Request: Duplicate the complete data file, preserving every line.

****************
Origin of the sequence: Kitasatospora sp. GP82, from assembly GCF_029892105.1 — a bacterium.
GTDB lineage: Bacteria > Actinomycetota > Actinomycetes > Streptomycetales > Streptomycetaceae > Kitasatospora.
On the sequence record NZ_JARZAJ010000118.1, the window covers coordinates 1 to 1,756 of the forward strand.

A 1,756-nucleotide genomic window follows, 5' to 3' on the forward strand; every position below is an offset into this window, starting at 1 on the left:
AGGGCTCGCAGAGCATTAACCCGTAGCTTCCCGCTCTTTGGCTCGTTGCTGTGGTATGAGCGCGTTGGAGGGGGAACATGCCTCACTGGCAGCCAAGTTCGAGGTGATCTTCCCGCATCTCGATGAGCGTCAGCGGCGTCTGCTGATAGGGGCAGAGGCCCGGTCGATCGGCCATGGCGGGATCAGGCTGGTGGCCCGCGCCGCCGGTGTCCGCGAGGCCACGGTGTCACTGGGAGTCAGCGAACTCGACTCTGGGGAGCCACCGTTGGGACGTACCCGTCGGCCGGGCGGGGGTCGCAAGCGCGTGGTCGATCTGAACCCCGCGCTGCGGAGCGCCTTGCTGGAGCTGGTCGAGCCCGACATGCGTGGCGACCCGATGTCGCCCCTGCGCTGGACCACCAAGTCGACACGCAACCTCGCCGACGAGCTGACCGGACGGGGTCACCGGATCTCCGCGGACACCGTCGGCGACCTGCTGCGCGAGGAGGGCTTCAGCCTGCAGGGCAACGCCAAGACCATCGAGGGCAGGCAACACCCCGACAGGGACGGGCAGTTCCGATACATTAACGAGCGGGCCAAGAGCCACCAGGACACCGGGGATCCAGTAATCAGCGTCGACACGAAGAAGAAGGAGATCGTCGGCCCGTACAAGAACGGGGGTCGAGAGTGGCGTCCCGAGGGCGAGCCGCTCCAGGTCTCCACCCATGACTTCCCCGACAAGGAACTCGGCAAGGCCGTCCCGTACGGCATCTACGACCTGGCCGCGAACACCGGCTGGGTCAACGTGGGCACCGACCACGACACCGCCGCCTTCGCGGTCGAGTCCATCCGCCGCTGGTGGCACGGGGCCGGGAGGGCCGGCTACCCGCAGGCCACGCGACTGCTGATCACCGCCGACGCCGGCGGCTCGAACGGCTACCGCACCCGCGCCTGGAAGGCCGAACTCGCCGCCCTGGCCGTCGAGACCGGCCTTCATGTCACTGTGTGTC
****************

Origin of the sequence: Kitasatospora sp. GP82, from assembly GCF_029892105.1 — a bacterium.
GTDB lineage: Bacteria > Actinomycetota > Actinomycetes > Streptomycetales > Streptomycetaceae > Kitasatospora.
On the sequence record NZ_JARZAJ010000118.1, the window covers coordinates 1 to 1,756 of the forward strand.

A 1,756-nucleotide genomic window follows, 5' to 3' on the forward strand; every position below is an offset into this window, starting at 1 on the left:
AGGGCTCGCAGAGCATTAACCCGTAGCTTCCCGCTCTTTGGCTCGTTGCTGTGGTATGAGCGCGTTGGAGGGGGAACATGCCTCACTGGCAGCCAAGTTCGAGGTGATCTTCCCGCATCTCGATGAGCGTCAGCGGCGTCTGCTGATAGGGGCAGAGGCCCGGTCGATCGGCCATGGCGGGATCAGGCTGGTGGCCCGCGCCGCCGGTGTCCGCGAGGCCACGGTGTCACTGGGAGTCAGCGAACTCGACTCTGGGGAGCCACCGTTGGGACGTACCCGTCGGCCGGGCGGGGGTCGCAAGCGCGTGGTCGATCTGAACCCCGCGCTGCGGAGCGCCTTGCTGGAGCTGGTCGAGCCCGACATGCGTGGCGACCCGATGTCGCCCCTGCGCTGGACCACCAAGTCGACACGCAACCTCGCCGACGAGCTGACCGGACGGGGTCACCGGATCTCCGCGGACACCGTCGGCGACCTGCTGCGCGAGGAGGGCTTCAGCCTGCAGGGCAACGCCAAGACCATCGAGGGCAGGCAACACCCCGACAGGGACGGGCAGTTCCGATACATTAACGAGCGGGCCAAGAGCCACCAGGACACCGGGGATCCAGTAATCAGCGTCGACACGAAGAAGAAGGAGATCGTCGGCCCGTACAAGAACGGGGGTCGAGAGTGGCGTCCCGAGGGCGAGCCGCTCCAGGTCTCCACCCATGACTTCCCCGACAAGGAACTCGGCAAGGCCGTCCCGTACGGCATCTACGACCTGGCCGCGAACACCGGCTGGGTCAACGTGGGCACCGACCACGACACCGCCGCCTTCGCGGTCGAGTCCATCCGCCGCTGGTGGCACGGGGCCGGGAGGGCCGGCTACCCGCAGGCCACGCGACTGCTGATCACCGCCGACGCCGGCGGCTCGAACGGCTACCGCACCCGCGCCTGGAAGGCCGAACTCGCCGCCCTGGCCGTCGAGACCGGCCTTCATGTCACTGTGTGTC